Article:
Ross G. R. Caldwell wrote: ↑
05 Apr 2020, 16:56
My confirmation bias is getting the better of me; I've found yet other reasons to prefer 1412, more precisely late 1412, for the composition of DSH.
Filippo Maria seems to have been profligate in spending in the early days....
If he were so profligate in his spending early on, this might help explain the huge sum of 1500 gold pieces (=ducati?) Decembrio says Filippo Maria paid for the DSH.
As I've stated, despite a lean towards 1418 I'm open to either that year or 1412, both having sound rationales:
Filippo takes the Duchy and wants to assert his proper claims to it (e.g., continuing dear ol' dad's cultural works) but is forced to take the expedient measure of marrying Cane's widow, Beatrice.
In the same year of his most recent dalliance with the Emperor for formal ducal recognition, that is postponed yet again, he has Beatrice executed. Now more than ever the dynastic claims in Giangaleazzo cultural works (e.g., the Visconti Hours) needed to be played up in lieu of imperial recognition. Part of placing the duchy on a sound footing is producing an heir.
In either case, part of the problem is Beatrice. Whether Filippo was actively trying or not, Beatrice does not produce an heir, and at all events Decembrio describes the match as "forced." So working towards common ground I have to ask: do we agree Beatrice is a subtext behind Marziano's choice of deities, at least some of them?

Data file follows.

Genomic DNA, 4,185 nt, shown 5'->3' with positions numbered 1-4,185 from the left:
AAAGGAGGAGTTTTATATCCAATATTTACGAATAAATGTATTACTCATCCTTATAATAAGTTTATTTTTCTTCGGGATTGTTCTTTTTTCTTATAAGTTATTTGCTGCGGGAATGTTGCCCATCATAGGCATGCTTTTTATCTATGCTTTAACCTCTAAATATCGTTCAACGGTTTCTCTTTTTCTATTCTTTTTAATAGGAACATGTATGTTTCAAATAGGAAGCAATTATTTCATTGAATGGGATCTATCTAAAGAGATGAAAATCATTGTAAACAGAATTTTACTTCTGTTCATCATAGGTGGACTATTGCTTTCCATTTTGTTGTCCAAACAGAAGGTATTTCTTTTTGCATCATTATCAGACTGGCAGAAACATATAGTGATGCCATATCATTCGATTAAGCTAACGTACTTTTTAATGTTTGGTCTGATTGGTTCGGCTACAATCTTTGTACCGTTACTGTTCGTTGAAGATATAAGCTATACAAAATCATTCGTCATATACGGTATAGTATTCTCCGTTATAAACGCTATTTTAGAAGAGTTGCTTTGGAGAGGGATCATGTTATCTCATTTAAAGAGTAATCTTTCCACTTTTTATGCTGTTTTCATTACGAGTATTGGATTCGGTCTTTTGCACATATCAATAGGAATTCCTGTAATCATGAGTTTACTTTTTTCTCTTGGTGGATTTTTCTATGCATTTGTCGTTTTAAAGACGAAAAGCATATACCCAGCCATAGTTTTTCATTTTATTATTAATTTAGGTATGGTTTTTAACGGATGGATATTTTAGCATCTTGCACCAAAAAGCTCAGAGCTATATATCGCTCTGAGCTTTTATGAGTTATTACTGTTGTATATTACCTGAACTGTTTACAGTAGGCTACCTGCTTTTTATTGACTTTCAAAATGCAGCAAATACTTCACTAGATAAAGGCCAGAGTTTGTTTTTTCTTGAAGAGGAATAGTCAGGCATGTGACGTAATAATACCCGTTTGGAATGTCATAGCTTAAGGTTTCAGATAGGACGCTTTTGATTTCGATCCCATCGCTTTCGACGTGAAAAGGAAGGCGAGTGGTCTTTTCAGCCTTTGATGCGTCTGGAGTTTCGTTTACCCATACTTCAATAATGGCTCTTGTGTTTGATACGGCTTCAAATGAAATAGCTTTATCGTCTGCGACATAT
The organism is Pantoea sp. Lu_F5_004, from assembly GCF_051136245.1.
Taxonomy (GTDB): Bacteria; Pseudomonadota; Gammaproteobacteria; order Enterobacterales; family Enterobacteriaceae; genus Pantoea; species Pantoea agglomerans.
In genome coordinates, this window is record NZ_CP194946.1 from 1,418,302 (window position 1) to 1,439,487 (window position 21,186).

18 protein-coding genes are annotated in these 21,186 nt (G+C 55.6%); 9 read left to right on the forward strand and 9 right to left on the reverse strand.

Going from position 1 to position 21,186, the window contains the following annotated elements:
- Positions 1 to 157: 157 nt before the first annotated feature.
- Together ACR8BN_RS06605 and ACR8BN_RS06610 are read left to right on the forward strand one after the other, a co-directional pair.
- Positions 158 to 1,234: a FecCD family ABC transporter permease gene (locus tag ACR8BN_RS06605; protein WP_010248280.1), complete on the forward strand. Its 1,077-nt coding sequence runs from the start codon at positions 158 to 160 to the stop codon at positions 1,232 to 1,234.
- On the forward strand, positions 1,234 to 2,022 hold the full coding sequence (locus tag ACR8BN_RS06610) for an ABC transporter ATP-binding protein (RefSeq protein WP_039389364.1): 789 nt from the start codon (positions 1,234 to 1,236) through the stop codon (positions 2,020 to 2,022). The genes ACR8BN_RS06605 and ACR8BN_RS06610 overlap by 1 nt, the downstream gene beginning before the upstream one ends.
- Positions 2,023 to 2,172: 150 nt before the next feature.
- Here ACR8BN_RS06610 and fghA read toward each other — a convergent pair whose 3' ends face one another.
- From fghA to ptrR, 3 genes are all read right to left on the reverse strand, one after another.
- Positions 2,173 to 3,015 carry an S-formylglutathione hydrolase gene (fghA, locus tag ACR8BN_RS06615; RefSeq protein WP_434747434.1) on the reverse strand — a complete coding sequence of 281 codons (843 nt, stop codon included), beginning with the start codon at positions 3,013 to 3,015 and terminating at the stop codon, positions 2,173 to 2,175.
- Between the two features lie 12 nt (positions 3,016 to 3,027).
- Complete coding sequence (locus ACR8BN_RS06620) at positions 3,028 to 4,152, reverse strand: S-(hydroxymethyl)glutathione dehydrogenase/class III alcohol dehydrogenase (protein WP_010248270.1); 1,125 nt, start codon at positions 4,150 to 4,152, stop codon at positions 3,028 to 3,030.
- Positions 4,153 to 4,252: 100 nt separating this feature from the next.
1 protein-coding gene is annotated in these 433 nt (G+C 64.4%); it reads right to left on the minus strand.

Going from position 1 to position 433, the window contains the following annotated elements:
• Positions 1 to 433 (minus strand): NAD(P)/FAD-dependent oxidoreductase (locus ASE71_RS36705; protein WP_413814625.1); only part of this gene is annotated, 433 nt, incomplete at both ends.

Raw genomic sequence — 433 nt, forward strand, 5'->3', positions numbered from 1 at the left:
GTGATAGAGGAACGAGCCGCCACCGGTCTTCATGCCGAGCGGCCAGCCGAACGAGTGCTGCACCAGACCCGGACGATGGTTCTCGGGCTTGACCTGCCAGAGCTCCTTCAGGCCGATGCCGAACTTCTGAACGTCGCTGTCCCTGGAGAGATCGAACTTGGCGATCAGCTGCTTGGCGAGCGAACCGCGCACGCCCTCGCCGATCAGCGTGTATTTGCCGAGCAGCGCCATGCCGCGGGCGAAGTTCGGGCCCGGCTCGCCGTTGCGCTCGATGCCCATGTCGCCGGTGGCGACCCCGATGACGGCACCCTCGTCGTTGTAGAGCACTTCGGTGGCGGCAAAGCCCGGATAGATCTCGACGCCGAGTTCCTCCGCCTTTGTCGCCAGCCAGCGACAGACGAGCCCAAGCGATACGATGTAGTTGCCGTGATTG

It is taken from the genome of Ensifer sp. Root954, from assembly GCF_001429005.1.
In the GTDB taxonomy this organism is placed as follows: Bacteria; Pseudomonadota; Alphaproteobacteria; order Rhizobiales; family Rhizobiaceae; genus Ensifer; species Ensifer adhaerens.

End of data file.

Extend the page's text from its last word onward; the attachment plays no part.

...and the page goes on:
My primary argument for Beatrice, the unsuitable widow , is that she parallels Dido in that regard - a dalliance for Aeneas (the grandfather of Anglus "Visconti"), that was but a distraction from his true destiny, which is what Beatrice would be for Filippo (whether or not he had moved on to someone else or not; e.g. Agnese).
The problem: Dido is not featured in Marziano. I've instead argued that the inclusion of Aeolus points to the series of events that blew Aeneas and his men from Sicily (home of Aeolus) to Dido. If Daphne is the chaste example that Filippo should be pursuing (like a flesh and blood Apollo - again, his radiant sun impresa
indicates that), then the negative example is Dido, but symbolized by the cosmic, and, natural even, force of wind that misdirected Aeneas to her (many humanists used the Latin turbo
- whirlwhind - and its variants to describe such fate-altering forces in their works, often in a negative sense). And Aeolus is inserted right before Daphne, arguably in contrast to her.
The evidence is the predilection of the Visconti to privilege the Aeneid
in their court since it speaks to their ethnogenic roots, and that Aeolus only occurs once there in the Aeneid
, therefore marking the aforementioned episode.
The only thing unique in Marziano's handling of 16 deities was his fourfold
approach of thematic suits, and thus we should we contextualize Aeolus. First, a word about the other three suits, starting with the two uncontroversial ones:
: Pallas ,Diana, Vesta, Daphne - all virgins.
: Venus, Bacchus, Ceres, Cupido - all related to the Epicurean pleasures of the flesh, as sex or food (or both in the case of Bacchus).
Next is more problematic as there is no Greek myth tying these four together:
: Jove, Apollo, Mercury, Hercules.
However, the Virgilian myth of the Aenieid
does - Apollo is the tutelary god of Troy (yet another link between Aeneas/Anglus and the Visconti - the sun symbol), and in Book IV, lines 173-237, Fama